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Episode 29 - Anatolio Ubalde Transcript


Chad Chancellor: I want to thank Research Consultants International for sponsoring today's podcast. They are a globally renowned lead generation firm that helps economic development organizations create real prospects. They've helped over five hundred economic development organizations. Let me tell you exactly what they do.

They facilitate one-on-one meetings for economic developers with corporate executives who have projects soon. They can facilitate these meetings to where you travel to the corporate executive’s office and meet them there or you meet them at a trade show or even have a conference call, so you don't have to pay for travel.

They recently launched a service called FDI365 which provides you a lead a day of fast-growing companies that will be expanding soon. Their research has helped over $5 billion in projects get sighted since inception. I encourage you to go to www.researchfdi.com to learn more about Research Consultants.

As far as I'm concerned, they are absolutely the best lead generation firm in the business for economic development organizations. Call them now. They can help you create real prospects.


Chad Chancellor: Hello and welcome to this week's episode of the Next Move Group We Are Jobs podcast focused on creating economic growth for small to mid-sized companies, communities, and organizations. This is Chad Chancellor, the co-founder of Next Move Group and today we've got Anatolio Ubalde with us. Anatolio's been a highly successful entrepreneur in the economic development space really for the last 20 years and he's just started a company called SizeUp, which helps economic development organizations and chambers of commerce really help their small to mid-size businesses in their communities expand and create economic growth which just fits right in with our mission.

I got a chance to visit with Anatolio in the last week and he showed me a demo of his new product and I said Anatolio, I have got to get you on our podcast. It just excited me very much and I think many of our listeners can use it. It would make you very, very, successful. Many of you know Anatolio from founding GIS Planning. He founded that company back in 1998 and it was highly, highly successful.

So, Anatolio is very well thought of, well respected and it's really an honor to have him with us here today. Before that, he was an economic developer, so he comes out of the profession and he's founded now two technology companies focused on helping economic developers. Anatolio, it's really a pleasure to have you with us. Thank you for being here. Why don't you start with telling us a little bit about SizeUp?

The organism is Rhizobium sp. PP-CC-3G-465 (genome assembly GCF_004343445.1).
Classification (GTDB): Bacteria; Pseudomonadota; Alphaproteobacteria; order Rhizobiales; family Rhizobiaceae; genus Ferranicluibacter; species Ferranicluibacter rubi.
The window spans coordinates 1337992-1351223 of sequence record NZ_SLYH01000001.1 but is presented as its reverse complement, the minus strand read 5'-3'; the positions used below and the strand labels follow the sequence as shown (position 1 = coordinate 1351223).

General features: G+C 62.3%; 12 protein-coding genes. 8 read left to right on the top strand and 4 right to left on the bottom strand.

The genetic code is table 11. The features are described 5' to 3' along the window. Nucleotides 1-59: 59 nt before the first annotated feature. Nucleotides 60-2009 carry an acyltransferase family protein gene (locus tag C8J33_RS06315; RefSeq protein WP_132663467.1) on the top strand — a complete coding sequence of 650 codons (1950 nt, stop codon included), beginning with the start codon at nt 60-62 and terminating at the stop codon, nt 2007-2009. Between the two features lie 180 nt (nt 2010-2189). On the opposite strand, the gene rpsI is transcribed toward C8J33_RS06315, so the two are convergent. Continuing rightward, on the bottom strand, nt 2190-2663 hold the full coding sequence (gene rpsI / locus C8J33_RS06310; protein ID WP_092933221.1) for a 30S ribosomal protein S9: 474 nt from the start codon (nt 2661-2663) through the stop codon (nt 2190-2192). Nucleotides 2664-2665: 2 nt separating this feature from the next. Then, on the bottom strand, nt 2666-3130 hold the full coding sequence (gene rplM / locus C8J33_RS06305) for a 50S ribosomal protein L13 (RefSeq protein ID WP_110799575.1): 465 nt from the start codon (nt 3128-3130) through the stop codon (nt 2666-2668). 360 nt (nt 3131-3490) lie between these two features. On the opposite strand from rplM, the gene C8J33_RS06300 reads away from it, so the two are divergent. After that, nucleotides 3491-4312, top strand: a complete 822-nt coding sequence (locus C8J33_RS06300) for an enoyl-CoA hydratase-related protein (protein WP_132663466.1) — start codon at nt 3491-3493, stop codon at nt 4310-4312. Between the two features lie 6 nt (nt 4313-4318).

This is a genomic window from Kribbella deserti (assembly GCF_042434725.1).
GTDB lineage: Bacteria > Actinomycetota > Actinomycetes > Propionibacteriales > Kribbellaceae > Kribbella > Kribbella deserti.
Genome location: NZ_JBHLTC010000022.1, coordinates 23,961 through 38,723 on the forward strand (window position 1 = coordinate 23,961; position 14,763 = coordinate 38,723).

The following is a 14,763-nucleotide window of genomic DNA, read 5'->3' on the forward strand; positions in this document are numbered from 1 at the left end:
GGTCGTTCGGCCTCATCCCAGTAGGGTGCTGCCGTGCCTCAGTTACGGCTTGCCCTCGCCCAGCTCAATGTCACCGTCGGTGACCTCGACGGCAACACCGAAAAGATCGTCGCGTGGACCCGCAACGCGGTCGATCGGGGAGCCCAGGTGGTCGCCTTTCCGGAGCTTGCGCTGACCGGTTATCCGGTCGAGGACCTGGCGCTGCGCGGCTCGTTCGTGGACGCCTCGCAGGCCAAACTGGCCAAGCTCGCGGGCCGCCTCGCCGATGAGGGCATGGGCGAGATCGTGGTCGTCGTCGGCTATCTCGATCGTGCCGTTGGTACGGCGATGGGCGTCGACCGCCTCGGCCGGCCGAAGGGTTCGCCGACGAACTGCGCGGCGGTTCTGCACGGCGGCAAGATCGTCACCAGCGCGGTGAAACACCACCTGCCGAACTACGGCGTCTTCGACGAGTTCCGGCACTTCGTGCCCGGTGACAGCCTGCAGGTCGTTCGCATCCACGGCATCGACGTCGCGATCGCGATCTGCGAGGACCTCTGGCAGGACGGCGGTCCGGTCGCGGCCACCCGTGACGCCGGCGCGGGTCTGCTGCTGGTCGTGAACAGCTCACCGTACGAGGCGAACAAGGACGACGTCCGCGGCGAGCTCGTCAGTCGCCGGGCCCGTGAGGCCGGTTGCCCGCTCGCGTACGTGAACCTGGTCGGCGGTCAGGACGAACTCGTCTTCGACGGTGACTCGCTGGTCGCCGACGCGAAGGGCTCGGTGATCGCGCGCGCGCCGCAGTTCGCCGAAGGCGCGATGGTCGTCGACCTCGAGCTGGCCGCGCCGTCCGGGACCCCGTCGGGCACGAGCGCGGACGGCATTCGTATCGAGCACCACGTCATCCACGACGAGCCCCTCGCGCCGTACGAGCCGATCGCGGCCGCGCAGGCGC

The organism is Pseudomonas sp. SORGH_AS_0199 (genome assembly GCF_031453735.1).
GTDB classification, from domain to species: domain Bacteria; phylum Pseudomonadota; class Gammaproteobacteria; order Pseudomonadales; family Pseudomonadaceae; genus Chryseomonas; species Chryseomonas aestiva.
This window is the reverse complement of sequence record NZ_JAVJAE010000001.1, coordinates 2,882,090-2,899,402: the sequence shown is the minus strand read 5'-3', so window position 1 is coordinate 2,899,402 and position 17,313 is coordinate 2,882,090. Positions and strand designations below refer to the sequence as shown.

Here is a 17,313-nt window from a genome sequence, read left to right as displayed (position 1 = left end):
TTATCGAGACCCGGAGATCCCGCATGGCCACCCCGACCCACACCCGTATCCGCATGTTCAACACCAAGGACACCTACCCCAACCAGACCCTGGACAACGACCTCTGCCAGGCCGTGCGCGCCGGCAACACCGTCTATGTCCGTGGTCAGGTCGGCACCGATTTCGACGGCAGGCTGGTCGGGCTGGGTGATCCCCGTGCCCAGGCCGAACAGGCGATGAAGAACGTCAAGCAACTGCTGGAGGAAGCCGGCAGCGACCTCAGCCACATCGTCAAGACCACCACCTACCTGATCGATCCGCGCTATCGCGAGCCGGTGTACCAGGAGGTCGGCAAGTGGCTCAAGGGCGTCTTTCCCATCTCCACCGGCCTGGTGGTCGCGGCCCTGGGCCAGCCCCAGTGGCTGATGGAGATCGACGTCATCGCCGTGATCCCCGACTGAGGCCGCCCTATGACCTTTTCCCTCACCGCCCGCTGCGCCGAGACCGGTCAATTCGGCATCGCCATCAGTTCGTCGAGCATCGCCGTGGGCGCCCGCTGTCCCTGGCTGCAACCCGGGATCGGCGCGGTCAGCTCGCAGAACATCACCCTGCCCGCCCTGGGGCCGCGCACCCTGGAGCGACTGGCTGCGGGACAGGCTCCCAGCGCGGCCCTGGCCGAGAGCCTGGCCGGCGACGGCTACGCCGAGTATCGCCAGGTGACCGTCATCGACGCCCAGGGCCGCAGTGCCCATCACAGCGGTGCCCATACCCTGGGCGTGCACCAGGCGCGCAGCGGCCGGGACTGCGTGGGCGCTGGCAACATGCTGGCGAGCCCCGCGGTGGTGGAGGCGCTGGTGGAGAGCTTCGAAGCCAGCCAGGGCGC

Anatolio Ubalde: Thanks, Chad. I'm happy to be here. So, just as a little bit of background about Size Up, SizeUp is designed to help economic development organizations better serve their local and small businesses. So, it's really about helping the businesses that are already there in the town, so that they can make smarter decisions based on data.

Chad Chancellor: And where did you get this idea because we all go to all these conferences and we talk about BRE and business retention expansion and I find most people spend all their time dealing with their top 10 employers. We're an executive search business and we're hearing more and more from committees and all we've got to do stuff to help our small businesses and economic development and all. So, where did you come up with this idea because I think it really ties a whole lot together.

Anatolio Ubalde: Well, when I was doing local economic development, I would go out on these BRE calls. We'd meet with many of our top employers and things like that and one of the things that I discovered is many of the solutions we thought we had weren't really great solutions. We weren't helping as much as we would like to and in some cases, businesses weren't even sharing the information that were some of their top problems.

Another part of the problem was we just weren’t scalable. When I was doing local economic development, one of my jobs-- we were three people. So, how do three people serve a city with a population of 120,000 people and get to all of the businesses? It's not possible. It's not scalable. So, sometime when I was actually-- in the early days when we started my other company, GIS Planning, I had this idea of how do we serve local and small businesses, but it wasn't possible.

It wasn't possible because at that time, cloud computing didn't exist, big data didn't exist. So, it was something that just sat in the back of my head which is what if we could find a way to help all businesses? Our economic development organizations can serve everybody and what SizeUp does is it does that. It is a do-it-yourself model so that small and medium and local businesses can go on to the economic development organization’s website and get information that they need so that they can make smarter decisions, data-driven decisions.